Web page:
Sunday, 19 January 2020

Son of Rosemary by Ira Levin

I am only now beginning to give Ira Levin's late novels the credit they're due. 

One reason it's taken a while is because by this time Levin was such a consummate master of his craft. 

His books are so beautifully and smoothly constructed, and make for such effortless reading, that there's a danger of underestimating their brilliance.

Published in 1997, Son of Rosemary is the final novel Ira Levin wrote — it's a great shame that he only ever gave us seven. 
 
(I should say at this point that if you haven't read Rosemary's Baby you should go away and do that before continuing here — this post is full of spoilers.)

Son of Rosemary is similar to Levin's penultimate novel Sliver (1991) in its focus on an older woman's involvement with a dangerously charming — and possibly just plain dangerous — younger man.

Except in this case the older woman is Rosemary from Rosemary's Baby and the young man is her demonic son, now grown to manhood.

It's a short novel but it moves with a headlong velocity, starting with a brief passage in the present tense as a satanist dentist (yes, one of those) is killed — squished by a runaway taxi. 

At that instant, and still on the first page of the novel, we cut to Rosemary awakening from a coma in a long-term care hospital. 

She has been released from a spell she was put under by the coven who engineered the conspiracy that ended with her becoming Satan's babymother.

The (fantastic and hilarious) ending of the first novel featured Rosemary coming to terms with this situation and turning into a doting mother of Andy, the devil's spawn.

But the coven wanted her out of the way so they make sure the boy grew up evil. Hence the coma... which she has been in for 27 years.

This makes for a fantastically arresting and ingenious beginning for the sequel, with Rosemary's dawning horror as she realises how long she's been asleep.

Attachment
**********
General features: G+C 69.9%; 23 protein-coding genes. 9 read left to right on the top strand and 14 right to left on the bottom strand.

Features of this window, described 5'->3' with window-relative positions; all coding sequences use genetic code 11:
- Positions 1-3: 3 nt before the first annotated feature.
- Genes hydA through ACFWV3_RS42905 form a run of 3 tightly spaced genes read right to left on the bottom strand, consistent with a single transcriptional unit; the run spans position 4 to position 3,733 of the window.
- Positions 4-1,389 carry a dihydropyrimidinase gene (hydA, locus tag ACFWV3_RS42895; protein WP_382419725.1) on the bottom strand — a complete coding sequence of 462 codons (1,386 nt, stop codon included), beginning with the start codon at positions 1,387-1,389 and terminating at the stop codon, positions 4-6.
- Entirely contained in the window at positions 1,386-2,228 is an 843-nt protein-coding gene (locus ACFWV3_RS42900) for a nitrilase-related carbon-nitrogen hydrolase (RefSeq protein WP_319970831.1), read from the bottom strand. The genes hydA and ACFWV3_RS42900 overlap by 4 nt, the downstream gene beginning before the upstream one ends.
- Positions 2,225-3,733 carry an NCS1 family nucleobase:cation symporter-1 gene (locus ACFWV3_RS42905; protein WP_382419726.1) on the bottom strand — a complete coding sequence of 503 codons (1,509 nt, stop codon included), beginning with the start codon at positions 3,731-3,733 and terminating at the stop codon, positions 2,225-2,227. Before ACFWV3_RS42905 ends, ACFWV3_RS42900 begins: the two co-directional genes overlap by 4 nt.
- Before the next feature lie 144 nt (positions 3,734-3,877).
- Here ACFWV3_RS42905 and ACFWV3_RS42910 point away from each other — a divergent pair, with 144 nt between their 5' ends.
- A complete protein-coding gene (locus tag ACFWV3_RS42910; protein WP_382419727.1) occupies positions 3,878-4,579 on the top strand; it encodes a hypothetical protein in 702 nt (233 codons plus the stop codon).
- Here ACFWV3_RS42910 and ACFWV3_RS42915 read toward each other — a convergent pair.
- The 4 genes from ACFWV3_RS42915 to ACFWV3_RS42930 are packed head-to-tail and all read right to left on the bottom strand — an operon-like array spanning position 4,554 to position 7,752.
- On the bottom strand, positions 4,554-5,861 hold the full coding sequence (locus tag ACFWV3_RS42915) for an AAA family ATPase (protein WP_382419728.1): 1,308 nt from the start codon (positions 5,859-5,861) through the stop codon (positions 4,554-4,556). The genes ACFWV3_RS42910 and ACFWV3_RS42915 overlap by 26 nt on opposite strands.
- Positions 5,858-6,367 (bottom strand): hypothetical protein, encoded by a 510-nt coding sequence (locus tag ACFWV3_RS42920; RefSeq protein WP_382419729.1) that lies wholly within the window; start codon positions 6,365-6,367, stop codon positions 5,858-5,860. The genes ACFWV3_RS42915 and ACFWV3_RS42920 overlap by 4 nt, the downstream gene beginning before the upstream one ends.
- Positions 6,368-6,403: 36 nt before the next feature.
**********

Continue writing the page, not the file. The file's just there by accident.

It's all beautifully and succinctly conveyed as Rosemary discovers that Andy has become a "charismatic leader and a great communicator." 

Indeed, he's founded a kind of world religion. Andy seems kindly, compassionate, a bringer of peace...

Which causes Rosemary to reflect that, "Either she'd done a really super job of mothering during Andy's early years — or the coven had found a really super disguise for the son of Satan."

As the ferociously slick and streamlined story progresses, Andy reveals that he is not a good guy — and to her credit, Rosemary has been sceptical all along.
 
The suspense, and the horror, grow until we reach the final sequence, Chapter 18 — or "6+6+6" as it is headed in the book — where the devil himself makes an appearance, sitting with his feet up and "eating caviar out of a pound tin with a spoon."
 
The book is beautifully, economically, vividly written even its smallest details. Here's the description of champagne being poured into a glass: "the foam fizzed down into pale gold wine."

And there's a wonderfully evocative sequence of Rosemary and Andy walking abroad in a snowbound New York without an entourage or bodyguards — like John Lennon and Yoko Ono.

This is a habit which of course proved tragically fatal for Lennon, and there's a scene in the book where Rosemary visits Lennon's memorial garden in Central Park — although I had no idea this is what it was until I read an explanation online.

This is an example of Ira Levin leaving things unexplained because he wants the reader to do some work. He also includes a puzzle that runs throughout the book.

This is a brain-breaker of an anagram: take "roast mules" and turn it into a common ten letter word that even children use.

I have to confess that I couldn't crack it. I ended up using the computer, and then kicked myself. I'd urge you to try and solve it without cheating...

The solution proves to be a brilliant metaphor for the dizzying ending of this unstoppably fabulous book.

(Image credits: a good selection of covers, some of them breathtakingly irrelevant, from Good Reads.)

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